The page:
More recently, the government has been taking baby-steps to ramp up their connectivity, highlighting the slow process of reform in the country. The first 35 public Wi-Fi hotspots were launched in July of 2015 around Cuba. The Wi-Fi hotspot gives access to a controlled intranet owned by ETECSA, the sole telecom company. You log in with the username and password written on the card to get 1 hour of internet at an irregular speed of 1MB/s. Cubans have developed the attitude of doing all their work offline. When they then access the crowded bandwidth, it becomes a mad data dash: upload, send, download, refresh. Like in most developing countries, the choice of apps depends on their data load. Twitter’s feed is too data heavy whereas Messenger proves the best tool for communication (Whatsapp calls do not work).
Most Cubans accessing the hotspots are paying the cheaper black market rate at 1$ per hour from street resellers that share their laptop’s internet connection. Internet access remains far too expensive for most Cubans where the average salary is $30 per month. It is an all too common practice for hackers to steal your internet credit through your IP address. More importantly, a monthly internet subscription for a 1MB/s ADSL connection costs a whopping 520 dollars per month – a prohibitive price for any aspiring entrepreneur.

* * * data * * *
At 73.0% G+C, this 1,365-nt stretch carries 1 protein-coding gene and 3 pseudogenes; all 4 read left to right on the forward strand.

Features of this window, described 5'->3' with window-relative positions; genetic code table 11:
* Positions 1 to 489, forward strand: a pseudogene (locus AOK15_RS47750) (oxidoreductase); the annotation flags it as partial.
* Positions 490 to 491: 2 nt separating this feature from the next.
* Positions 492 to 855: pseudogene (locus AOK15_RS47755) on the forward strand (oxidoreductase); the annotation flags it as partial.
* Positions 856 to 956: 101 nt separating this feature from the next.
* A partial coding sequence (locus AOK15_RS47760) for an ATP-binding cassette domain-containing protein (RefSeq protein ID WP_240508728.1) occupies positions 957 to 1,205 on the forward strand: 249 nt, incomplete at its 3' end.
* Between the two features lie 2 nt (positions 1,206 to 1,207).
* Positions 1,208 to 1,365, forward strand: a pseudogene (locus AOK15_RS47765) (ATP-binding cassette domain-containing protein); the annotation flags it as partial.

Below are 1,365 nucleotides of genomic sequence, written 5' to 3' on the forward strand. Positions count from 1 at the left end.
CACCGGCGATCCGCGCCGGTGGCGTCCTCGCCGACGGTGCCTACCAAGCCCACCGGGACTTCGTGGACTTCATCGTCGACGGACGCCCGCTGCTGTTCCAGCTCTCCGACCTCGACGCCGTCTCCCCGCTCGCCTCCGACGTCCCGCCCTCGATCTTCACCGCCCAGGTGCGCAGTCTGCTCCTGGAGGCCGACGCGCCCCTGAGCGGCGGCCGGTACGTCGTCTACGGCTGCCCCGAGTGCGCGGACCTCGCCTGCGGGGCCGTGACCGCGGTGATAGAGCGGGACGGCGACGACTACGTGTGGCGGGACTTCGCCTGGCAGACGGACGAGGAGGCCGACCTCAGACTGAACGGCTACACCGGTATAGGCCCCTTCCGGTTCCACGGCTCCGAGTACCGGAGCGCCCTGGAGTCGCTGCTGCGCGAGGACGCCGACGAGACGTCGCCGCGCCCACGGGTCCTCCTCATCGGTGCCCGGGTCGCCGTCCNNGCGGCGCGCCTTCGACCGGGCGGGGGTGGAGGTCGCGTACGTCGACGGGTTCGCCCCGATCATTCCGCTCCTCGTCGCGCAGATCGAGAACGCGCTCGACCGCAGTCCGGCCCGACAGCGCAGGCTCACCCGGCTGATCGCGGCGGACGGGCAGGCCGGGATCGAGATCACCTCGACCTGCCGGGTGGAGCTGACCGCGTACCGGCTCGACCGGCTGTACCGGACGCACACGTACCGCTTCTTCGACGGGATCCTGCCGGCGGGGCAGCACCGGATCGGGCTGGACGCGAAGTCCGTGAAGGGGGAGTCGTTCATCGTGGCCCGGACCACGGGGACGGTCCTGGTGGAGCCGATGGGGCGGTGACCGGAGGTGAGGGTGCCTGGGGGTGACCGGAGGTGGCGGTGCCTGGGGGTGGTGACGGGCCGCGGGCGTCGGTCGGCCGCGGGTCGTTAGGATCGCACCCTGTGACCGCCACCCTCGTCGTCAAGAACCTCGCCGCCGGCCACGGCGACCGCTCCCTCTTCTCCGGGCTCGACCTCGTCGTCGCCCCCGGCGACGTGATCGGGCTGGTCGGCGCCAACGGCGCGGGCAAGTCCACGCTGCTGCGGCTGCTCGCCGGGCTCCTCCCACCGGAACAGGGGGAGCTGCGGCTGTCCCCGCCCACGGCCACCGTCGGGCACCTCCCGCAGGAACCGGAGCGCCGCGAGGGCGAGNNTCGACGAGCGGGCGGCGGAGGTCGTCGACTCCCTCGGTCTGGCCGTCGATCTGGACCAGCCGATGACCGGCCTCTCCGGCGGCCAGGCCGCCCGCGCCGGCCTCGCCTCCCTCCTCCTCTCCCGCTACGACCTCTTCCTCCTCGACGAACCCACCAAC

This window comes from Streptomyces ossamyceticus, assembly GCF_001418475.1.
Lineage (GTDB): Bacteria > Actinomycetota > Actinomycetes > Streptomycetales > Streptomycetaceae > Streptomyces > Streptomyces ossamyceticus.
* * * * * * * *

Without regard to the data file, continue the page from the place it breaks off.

Decades of isolation has developed an incredible ingenuity among Cubans to create alternative services. « El Paquete Semanal » is an offline version of the internet. It is a weekly trove of digital content —everything from American movies to PDFs of Spanish newspapers — that is gathered, organized, and transferred by a human web of runners and dealers to the entire country. A flash drive (700-800GB) will be delivered weekly to your house for 2$ per week. Nevertheless, you would still need a screen or a computer to consume the content – something most Cubans can’t afford. This extensive black market of pirated media remains your best chance to access foreign content at a reasonable price on the island.
The country now boasts 135 expensive hotspots for a country of 11 million. Daily internet access averaged more than 150,000 people in 2015, more than double the 2014 statistics. One result: the number of people with email access has increased significantly. The government announced a pilot broadband service to homes, restaurants and cafes, with a goal of reaching 50% household penetration and 60% mobile penetration by 2020. As Cubans get a taste for the wonder that is the internet, they want more. As internal pressure grows, the Castro regime will likely continue to find creative ways to offer the internet without losing control of the flow of information. Don’t bet on the government to allow Google or Facebook to connect the Island. Recent information suggests that they will follow a more Chinese approach for its internet infrastructure meaning greater censorship.